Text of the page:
Control your blood pressure to prevent stroke

Control your blood pressure to prevent stroke

By Annie Sanford, RN, BSN
Stroke Clinical Effectiveness Coordinator

High blood pressure, also called hypertension, is a leading risk factor for stroke. Yet, more than 1 in every 3 adults in the Northwest has been diagnosed with high blood pressure.

Here are some things you can do:

  • Visit your healthcare provider:  Have your blood pressure checked at least once a year – more often if you have a history of high blood pressure, have heart disease, have diabetes, or are overweight. 

  • Get involved:  If you have high blood pressure, it's important to work with your provider to improve your health.  This may include changes in diet, exercise, and medications.  Implement changes incrementally for success!

  • Know your family medical history:  If high blood pressure runs in your family, it’s important to alert your provider and work together to ensure optimal health.

  • Troubleshoot side effects:  Talk to your provider about any unpleasant side effects of your medications.  Other options may exist.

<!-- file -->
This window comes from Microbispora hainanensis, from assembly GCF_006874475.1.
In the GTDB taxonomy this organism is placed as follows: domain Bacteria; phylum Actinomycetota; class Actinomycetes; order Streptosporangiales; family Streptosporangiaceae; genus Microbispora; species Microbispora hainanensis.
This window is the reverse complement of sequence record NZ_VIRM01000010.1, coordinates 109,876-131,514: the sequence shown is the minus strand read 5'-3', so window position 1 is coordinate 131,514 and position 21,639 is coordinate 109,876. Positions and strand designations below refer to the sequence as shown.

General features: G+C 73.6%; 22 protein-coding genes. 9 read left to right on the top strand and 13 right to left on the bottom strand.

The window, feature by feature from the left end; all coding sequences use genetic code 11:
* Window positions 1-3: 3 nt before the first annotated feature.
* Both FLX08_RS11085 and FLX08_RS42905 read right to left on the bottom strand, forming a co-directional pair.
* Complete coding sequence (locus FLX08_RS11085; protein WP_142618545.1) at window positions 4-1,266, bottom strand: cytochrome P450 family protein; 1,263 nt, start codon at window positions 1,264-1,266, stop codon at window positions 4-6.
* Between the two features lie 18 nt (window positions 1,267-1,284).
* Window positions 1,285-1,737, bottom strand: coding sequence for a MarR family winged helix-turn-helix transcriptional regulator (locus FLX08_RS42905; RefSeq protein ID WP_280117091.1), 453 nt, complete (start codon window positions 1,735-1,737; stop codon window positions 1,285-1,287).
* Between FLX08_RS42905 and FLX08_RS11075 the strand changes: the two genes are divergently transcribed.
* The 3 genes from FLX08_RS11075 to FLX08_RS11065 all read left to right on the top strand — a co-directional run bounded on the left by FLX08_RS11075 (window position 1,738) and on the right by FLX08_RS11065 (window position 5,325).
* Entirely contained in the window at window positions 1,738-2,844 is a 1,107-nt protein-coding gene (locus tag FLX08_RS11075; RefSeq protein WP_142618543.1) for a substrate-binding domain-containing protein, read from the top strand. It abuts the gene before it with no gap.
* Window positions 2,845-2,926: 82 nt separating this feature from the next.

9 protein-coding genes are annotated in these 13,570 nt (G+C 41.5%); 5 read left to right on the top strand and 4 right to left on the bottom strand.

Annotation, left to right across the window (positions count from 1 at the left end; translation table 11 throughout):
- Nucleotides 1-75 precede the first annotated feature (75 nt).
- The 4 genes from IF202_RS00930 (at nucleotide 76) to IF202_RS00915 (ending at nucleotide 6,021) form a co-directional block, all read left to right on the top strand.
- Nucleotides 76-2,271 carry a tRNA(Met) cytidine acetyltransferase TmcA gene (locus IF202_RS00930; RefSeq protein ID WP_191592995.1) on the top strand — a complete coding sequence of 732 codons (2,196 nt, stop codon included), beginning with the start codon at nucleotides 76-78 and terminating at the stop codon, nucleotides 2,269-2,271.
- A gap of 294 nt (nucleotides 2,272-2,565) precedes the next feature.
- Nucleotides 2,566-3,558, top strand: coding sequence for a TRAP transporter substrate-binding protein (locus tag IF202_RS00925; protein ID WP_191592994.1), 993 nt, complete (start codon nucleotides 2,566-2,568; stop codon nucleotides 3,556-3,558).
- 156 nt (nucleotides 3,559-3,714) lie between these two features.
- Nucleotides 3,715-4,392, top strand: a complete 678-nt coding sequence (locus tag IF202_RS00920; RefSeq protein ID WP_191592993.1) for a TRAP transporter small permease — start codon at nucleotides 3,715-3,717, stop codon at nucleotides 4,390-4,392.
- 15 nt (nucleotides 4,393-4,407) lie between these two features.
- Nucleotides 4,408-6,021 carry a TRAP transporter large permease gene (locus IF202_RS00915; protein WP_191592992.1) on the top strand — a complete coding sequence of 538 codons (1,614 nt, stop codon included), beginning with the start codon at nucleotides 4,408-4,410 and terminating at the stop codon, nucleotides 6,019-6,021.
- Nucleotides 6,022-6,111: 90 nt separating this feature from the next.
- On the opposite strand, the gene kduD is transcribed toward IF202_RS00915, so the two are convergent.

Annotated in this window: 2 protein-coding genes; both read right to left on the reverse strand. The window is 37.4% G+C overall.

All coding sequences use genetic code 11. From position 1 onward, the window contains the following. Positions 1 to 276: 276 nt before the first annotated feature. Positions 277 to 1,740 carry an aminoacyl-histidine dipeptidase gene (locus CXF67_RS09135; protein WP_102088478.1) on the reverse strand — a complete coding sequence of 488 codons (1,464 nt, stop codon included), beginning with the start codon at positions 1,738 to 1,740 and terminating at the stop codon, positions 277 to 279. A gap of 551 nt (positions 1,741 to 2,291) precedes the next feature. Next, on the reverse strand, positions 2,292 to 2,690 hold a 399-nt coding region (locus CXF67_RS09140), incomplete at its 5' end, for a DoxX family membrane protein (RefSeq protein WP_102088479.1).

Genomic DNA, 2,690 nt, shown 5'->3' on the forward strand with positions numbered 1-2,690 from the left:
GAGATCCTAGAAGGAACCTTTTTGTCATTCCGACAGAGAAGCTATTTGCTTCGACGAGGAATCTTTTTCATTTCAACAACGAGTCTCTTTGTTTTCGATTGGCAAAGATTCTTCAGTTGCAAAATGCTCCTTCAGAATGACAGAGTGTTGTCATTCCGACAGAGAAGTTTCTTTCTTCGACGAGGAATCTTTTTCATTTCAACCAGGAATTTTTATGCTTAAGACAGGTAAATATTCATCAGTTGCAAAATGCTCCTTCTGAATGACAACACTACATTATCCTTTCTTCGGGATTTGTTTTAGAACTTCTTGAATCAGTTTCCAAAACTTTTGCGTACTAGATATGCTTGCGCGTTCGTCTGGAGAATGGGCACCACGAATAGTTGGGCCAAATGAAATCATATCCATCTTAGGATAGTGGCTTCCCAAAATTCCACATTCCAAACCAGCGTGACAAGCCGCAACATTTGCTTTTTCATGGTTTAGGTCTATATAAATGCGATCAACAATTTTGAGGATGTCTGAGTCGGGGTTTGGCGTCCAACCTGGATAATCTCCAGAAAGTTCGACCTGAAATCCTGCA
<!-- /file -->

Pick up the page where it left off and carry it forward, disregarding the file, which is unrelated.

• Learn your resources:  Blood pressure medications do not have to be costly.  Ask your provider about programs to help you with medication expenses.

  • Read more about high blood pressure here or here.

You can also click here to take your “My Life Check” assessment and learn about your stroke risks, click here for a quick and easy stroke risk assessment, or call the Swedish stroke program for more information at 206-320-3200.

If you've experienced a stroke, consider attending the stroke survivor support group meeting on May 28 (last Tuesday of each month) to discuss, educate, encourage and support in a relaxed environment.  This is a great opportunity to meet new friends, learn about their experiences and discover the resources they found most helpful. (Call the Swedish stroke program for more information at 206-320-3200.)

Comments
Blog post currently doesn't have any comments.
Leave comment



 Security code